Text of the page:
I love the "faking it" point. I remember hearing of some study that was done on moods, and it indicated that just the physical act of smiling, even if you don't mean it, can marginally improve your mood. It's sort of the same principle. Faking it can get us through the rough patches.


SeeImTryin, I completely agree about perseverence; it goes hand-in-hand with the "faking it" point about.

MzJuicyD, I'm with you: I don't think I could ever accept myself as overweight as I am now. I just don't FEEL my best, and that upsets me.

newbieblogger3
06-13-2011, 06:41 PM
I "borrowed" this concept from other 3fc posters (can't remember who said it- but THANK YOU)- it's important to get into a mindset of not looking at the weight loss process as a diet that you can go on and off from - just a journey of healthful eating, good choices with some occasional "bumps" in the road.

The main importance of this for me - is it negates that "Oh, I just went over my calories for today -so since I blew it, I may as well eat whatever I want and start again tomorrow." This was my mentality for years and why I ended up with more than just a few lbs. to lose.

Now when I sometimes overeat at a meal, it doesn't turn into a "Binge for a Day" and it doesn't take me a few days to undo the 1 meal calorie overage. I'm also not feeling in a constant state of deprivation -soooo important to me.

It took me months to get to this point -but am happily down 20 lbs. (it took 7 months) but I feel and look better and that's what counts!! I also don't spend time fantasizing about what I am going to eat "when I go off my diet" because I no longer consider my food plan a diet. I occasionally have my "fantasy foods" but I allow for them and plan accordingly(most of the time -am not perfect y'a know).

HUGE Lesson learned - hope this helps you in your journey - good luck - L.

lin43
06-13-2011, 10:22 PM
. . . it's important to get into a mindset of not looking at the weight loss process as a diet that you can go on and off from - just a journey of healthful eating, good choices with some occasional "bumps" in the road.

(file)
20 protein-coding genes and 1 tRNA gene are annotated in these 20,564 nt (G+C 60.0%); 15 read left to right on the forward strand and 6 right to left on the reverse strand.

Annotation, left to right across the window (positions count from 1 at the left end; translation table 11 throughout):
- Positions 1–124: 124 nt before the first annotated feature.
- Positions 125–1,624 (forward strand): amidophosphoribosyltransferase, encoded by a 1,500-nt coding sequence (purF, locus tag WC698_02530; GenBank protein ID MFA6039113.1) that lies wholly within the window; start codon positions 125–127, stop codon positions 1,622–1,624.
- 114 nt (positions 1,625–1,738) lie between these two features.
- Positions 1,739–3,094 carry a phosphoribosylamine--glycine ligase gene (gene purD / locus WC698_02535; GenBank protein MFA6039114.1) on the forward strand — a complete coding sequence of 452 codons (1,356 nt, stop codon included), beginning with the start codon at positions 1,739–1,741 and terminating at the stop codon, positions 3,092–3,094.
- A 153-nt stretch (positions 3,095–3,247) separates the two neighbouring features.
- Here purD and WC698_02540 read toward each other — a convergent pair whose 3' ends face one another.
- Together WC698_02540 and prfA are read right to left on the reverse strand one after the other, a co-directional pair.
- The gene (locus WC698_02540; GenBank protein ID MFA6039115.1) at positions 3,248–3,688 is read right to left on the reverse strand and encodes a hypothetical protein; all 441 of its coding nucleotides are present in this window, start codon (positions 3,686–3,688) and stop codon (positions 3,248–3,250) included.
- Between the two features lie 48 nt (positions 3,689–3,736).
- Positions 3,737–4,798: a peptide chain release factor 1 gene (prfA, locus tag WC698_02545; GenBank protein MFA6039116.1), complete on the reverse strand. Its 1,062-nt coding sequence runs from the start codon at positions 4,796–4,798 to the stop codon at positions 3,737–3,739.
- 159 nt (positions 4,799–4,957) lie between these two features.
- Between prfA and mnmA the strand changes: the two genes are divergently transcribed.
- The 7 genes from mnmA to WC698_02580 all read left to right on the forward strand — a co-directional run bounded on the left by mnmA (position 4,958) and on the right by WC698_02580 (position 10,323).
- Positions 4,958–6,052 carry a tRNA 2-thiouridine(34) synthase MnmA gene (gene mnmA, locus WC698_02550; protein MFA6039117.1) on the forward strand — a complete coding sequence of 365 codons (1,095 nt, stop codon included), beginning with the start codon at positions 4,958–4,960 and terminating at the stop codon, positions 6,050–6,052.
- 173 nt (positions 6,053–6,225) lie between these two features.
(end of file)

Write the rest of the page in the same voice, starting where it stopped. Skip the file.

The main importance of this for me - is it negates that "Oh, I just went over my calories for today -so since I blew it, I may as well eat whatever I want and start again tomorrow." This was my mentality for years and why I ended up with more than just a few lbs. to lose.

Now when I sometimes overeat at a meal, it doesn't turn into a "Binge for a Day" and it doesn't take me a few days to undo the 1 meal calorie overage. I'm also not feeling in a constant state of deprivation -soooo important to me

Congrats on your 20 lbs. lost and your untold wisdom gained!

Your point is so appropos to my experience today. I am trying to stay within 1200 - 1400 calories a day. However, I had eaten about 900 calories by dinnertime, and my husband decided it was a nice night to go out to dinner. I had to consciously halt my old dieting mentality, which would have been "Oh no! I don't have enough calories left! Oh well, I might as well just pig out at dinner since I'm going to go over my calories anyway." That mentality really sucked the joy out of life, and led to my failure to really make any real lifestyle changes. But today, instead, I thought to myself, "Okay, I'm going out and having a good time, but making wise choices." So, instead of my usual lobster bisque (I'm estimating about 700 calories per bowl), I ordered the salad they had as a special, and it was scrumptious (arugula, a few blackberries, baby heirloom tomatoes, and a bit of goat cheese---YUM!). Also, I had a tasty gnocchi dish---but appetizer sized. I had one glass of wine and skipped dessert. I definitely went over my daily calories, but because I didn't succumb to the "all or nothing" mentality, the damage was much less than it would have been. I was completely satisfied with my dinner, and I really feel as if I took a step in the "lifestyle" direction.